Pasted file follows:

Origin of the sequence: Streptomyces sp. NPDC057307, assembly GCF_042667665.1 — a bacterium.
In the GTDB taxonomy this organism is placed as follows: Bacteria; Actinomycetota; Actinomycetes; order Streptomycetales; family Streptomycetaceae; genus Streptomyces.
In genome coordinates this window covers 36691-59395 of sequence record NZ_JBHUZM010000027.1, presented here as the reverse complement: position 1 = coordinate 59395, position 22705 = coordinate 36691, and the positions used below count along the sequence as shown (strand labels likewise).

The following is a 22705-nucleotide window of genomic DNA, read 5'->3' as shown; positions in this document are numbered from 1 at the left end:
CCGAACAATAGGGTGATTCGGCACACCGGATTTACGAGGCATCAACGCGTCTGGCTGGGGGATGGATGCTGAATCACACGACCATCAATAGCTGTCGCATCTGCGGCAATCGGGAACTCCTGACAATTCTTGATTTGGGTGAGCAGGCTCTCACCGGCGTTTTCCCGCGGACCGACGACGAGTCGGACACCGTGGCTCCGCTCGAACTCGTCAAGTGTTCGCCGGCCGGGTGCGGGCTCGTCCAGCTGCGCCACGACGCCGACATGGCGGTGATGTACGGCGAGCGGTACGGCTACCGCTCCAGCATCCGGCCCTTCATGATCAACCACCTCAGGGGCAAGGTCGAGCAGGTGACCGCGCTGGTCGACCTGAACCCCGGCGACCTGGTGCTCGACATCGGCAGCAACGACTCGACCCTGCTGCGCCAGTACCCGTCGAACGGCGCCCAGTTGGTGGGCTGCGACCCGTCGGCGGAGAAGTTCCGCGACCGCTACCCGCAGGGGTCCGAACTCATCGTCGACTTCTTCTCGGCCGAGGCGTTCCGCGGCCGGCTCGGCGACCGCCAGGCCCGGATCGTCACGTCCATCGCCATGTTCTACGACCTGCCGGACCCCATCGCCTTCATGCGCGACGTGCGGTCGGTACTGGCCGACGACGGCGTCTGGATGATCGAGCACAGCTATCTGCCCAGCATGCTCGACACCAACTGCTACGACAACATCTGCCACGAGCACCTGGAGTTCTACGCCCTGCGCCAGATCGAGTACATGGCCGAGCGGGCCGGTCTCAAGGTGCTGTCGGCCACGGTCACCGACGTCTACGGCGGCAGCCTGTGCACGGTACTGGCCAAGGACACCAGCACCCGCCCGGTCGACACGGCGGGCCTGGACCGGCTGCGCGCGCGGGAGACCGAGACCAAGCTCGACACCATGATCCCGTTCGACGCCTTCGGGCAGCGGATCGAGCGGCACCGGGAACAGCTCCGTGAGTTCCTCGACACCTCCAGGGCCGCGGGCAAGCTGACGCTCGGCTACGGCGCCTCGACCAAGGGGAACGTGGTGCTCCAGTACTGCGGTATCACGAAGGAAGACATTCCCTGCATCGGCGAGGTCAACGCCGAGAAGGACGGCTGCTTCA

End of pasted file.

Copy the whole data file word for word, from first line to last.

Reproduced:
Origin of the sequence: Streptomyces sp. NPDC057307, assembly GCF_042667665.1 — a bacterium.
In the GTDB taxonomy this organism is placed as follows: Bacteria; Actinomycetota; Actinomycetes; order Streptomycetales; family Streptomycetaceae; genus Streptomyces.
In genome coordinates this window covers 36691-59395 of sequence record NZ_JBHUZM010000027.1, presented here as the reverse complement: position 1 = coordinate 59395, position 22705 = coordinate 36691, and the positions used below count along the sequence as shown (strand labels likewise).

The following is a 22705-nucleotide window of genomic DNA, read 5'->3' as shown; positions in this document are numbered from 1 at the left end:
CCGAACAATAGGGTGATTCGGCACACCGGATTTACGAGGCATCAACGCGTCTGGCTGGGGGATGGATGCTGAATCACACGACCATCAATAGCTGTCGCATCTGCGGCAATCGGGAACTCCTGACAATTCTTGATTTGGGTGAGCAGGCTCTCACCGGCGTTTTCCCGCGGACCGACGACGAGTCGGACACCGTGGCTCCGCTCGAACTCGTCAAGTGTTCGCCGGCCGGGTGCGGGCTCGTCCAGCTGCGCCACGACGCCGACATGGCGGTGATGTACGGCGAGCGGTACGGCTACCGCTCCAGCATCCGGCCCTTCATGATCAACCACCTCAGGGGCAAGGTCGAGCAGGTGACCGCGCTGGTCGACCTGAACCCCGGCGACCTGGTGCTCGACATCGGCAGCAACGACTCGACCCTGCTGCGCCAGTACCCGTCGAACGGCGCCCAGTTGGTGGGCTGCGACCCGTCGGCGGAGAAGTTCCGCGACCGCTACCCGCAGGGGTCCGAACTCATCGTCGACTTCTTCTCGGCCGAGGCGTTCCGCGGCCGGCTCGGCGACCGCCAGGCCCGGATCGTCACGTCCATCGCCATGTTCTACGACCTGCCGGACCCCATCGCCTTCATGCGCGACGTGCGGTCGGTACTGGCCGACGACGGCGTCTGGATGATCGAGCACAGCTATCTGCCCAGCATGCTCGACACCAACTGCTACGACAACATCTGCCACGAGCACCTGGAGTTCTACGCCCTGCGCCAGATCGAGTACATGGCCGAGCGGGCCGGTCTCAAGGTGCTGTCGGCCACGGTCACCGACGTCTACGGCGGCAGCCTGTGCACGGTACTGGCCAAGGACACCAGCACCCGCCCGGTCGACACGGCGGGCCTGGACCGGCTGCGCGCGCGGGAGACCGAGACCAAGCTCGACACCATGATCCCGTTCGACGCCTTCGGGCAGCGGATCGAGCGGCACCGGGAACAGCTCCGTGAGTTCCTCGACACCTCCAGGGCCGCGGGCAAGCTGACGCTCGGCTACGGCGCCTCGACCAAGGGGAACGTGGTGCTCCAGTACTGCGGTATCACGAAGGAAGACATTCCCTGCATCGGCGAGGTCAACGCCGAGAAGGACGGCTGCTTCA